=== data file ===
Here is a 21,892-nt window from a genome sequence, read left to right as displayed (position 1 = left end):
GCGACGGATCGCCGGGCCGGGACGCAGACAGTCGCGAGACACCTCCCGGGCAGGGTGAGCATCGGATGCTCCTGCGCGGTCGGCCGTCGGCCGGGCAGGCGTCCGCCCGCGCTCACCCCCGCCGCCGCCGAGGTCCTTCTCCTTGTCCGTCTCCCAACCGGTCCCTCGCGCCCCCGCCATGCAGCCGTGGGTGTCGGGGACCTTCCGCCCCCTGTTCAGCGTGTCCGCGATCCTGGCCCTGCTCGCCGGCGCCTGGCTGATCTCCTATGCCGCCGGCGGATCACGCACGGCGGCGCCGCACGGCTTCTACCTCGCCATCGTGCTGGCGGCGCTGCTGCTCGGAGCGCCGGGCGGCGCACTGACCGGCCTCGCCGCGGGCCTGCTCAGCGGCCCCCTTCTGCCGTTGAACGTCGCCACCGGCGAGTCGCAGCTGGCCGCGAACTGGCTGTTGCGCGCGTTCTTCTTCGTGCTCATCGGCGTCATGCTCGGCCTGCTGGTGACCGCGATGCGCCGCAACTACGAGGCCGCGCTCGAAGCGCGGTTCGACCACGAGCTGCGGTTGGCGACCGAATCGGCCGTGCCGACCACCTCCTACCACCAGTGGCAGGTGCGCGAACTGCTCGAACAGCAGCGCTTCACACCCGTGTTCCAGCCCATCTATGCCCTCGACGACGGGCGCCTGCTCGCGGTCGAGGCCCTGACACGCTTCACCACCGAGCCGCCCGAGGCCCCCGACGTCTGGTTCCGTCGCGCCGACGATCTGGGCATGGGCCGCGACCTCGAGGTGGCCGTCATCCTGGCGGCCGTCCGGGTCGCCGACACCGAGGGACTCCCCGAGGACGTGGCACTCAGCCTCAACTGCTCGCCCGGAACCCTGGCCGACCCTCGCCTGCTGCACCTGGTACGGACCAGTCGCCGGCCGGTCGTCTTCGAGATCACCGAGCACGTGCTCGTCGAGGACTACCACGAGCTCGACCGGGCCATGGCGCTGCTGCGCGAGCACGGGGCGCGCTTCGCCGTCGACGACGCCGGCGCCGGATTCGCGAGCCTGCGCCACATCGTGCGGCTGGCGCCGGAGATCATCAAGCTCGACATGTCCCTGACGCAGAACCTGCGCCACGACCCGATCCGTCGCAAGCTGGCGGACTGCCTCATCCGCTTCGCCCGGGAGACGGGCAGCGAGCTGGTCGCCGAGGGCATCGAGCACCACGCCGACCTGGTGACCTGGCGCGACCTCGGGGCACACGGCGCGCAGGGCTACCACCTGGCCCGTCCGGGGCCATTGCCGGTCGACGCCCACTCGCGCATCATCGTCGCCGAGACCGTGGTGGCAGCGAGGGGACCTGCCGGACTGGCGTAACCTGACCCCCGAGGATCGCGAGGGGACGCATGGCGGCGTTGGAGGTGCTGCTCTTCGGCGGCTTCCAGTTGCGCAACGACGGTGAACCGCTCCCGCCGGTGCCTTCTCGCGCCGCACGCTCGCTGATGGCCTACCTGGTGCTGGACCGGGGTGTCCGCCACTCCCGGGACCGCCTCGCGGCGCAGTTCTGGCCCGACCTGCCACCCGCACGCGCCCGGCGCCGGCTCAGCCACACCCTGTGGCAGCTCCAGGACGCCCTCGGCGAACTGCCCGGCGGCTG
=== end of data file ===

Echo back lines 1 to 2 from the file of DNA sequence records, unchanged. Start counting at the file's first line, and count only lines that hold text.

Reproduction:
Here is a 21,892-nt window from a genome sequence, read left to right as displayed (position 1 = left end):
GCGACGGATCGCCGGGCCGGGACGCAGACAGTCGCGAGACACCTCCCGGGCAGGGTGAGCATCGGATGCTCCTGCGCGGTCGGCCGTCGGCCGGGCAGGCGTCCGCCCGCGCTCACCCCCGCCGCCGCCGAGGTCCTTCTCCTTGTCCGTCTCCCAACCGGTCCCTCGCGCCCCCGCCATGCAGCCGTGGGTGTCGGGGACCTTCCGCCCCCTGTTCAGCGTGTCCGCGATCCTGGCCCTGCTCGCCGGCGCCTGGCTGATCTCCTATGCCGCCGGCGGATCACGCACGGCGGCGCCGCACGGCTTCTACCTCGCCATCGTGCTGGCGGCGCTGCTGCTCGGAGCGCCGGGCGGCGCACTGACCGGCCTCGCCGCGGGCCTGCTCAGCGGCCCCCTTCTGCCGTTGAACGTCGCCACCGGCGAGTCGCAGCTGGCCGCGAACTGGCTGTTGCGCGCGTTCTTCTTCGTGCTCATCGGCGTCATGCTCGGCCTGCTGGTGACCGCGATGCGCCGCAACTACGAGGCCGCGCTCGAAGCGCGGTTCGACCACGAGCTGCGGTTGGCGACCGAATCGGCCGTGCCGACCACCTCCTACCACCAGTGGCAGGTGCGCGAACTGCTCGAACAGCAGCGCTTCACACCCGTGTTCCAGCCCATCTATGCCCTCGACGACGGGCGCCTGCTCGCGGTCGAGGCCCTGACACGCTTCACCACCGAGCCGCCCGAGGCCCCCGACGTCTGGTTCCGTCGCGCCGACGATCTGGGCATGGGCCGCGACCTCGAGGTGGCCGTCATCCTGGCGGCCGTCCGGGTCGCCGACACCGAGGGACTCCCCGAGGACGTGGCACTCAGCCTCAACTGCTCGCCCGGAACCCTGGCCGACCCTCGCCTGCTGCACCTGGTACGGACCAGTCGCCGGCCGGTCGTCTTCGAGATCACCGAGCACGTGCTCGTCGAGGACTACCACGAGCTCGACCGGGCCATGGCGCTGCTGCGCGAGCACGGGGCGCGCTTCGCCGTCGACGACGCCGGCGCCGGATTCGCGAGCCTGCGCCACATCGTGCGGCTGGCGCCGGAGATCATCAAGCTCGACATGTCCCTGACGCAGAACCTGCGCCACGACCCGATCCGTCGCAAGCTGGCGGACTGCCTCATCCGCTTCGCCCGGGAGACGGGCAGCGAGCTGGTCGCCGAGGGCATCGAGCACCACGCCGACCTGGTGACCTGGCGCGACCTCGGGGCACACGGCGCGCAGGGCTACCACCTGGCCCGTCCGGGGCCATTGCCGGTCGACGCCCACTCGCGCATCATCGTCGCCGAGACCGTGGTGGCAGCGAGGGGACCTGCCGGACTGGCGTAACCTGACCCCCGAGGATCGCGAGGGGACGCATGGCGGCGTTGGAGGTGCTGCTCTTCGGCGGCTTCCAGTTGCGCAACGACGGTGAACCGCTCCCGCCGGTGCCTTCTCGCGCCGCACGCTCGCTGATGGCCTACCTGGTGCTGGACCGGGGTGTCCGCCACTCCCGGGACCGCCTCGCGGCGCAGTTCTGGCCCGACCTGCCACCCGCACGCGCCCGGCGCCGGCTCAGCCACACCCTGTGGCAGCTCCAGGACGCCCTCGGCGAACTGCCCGGCGGCTG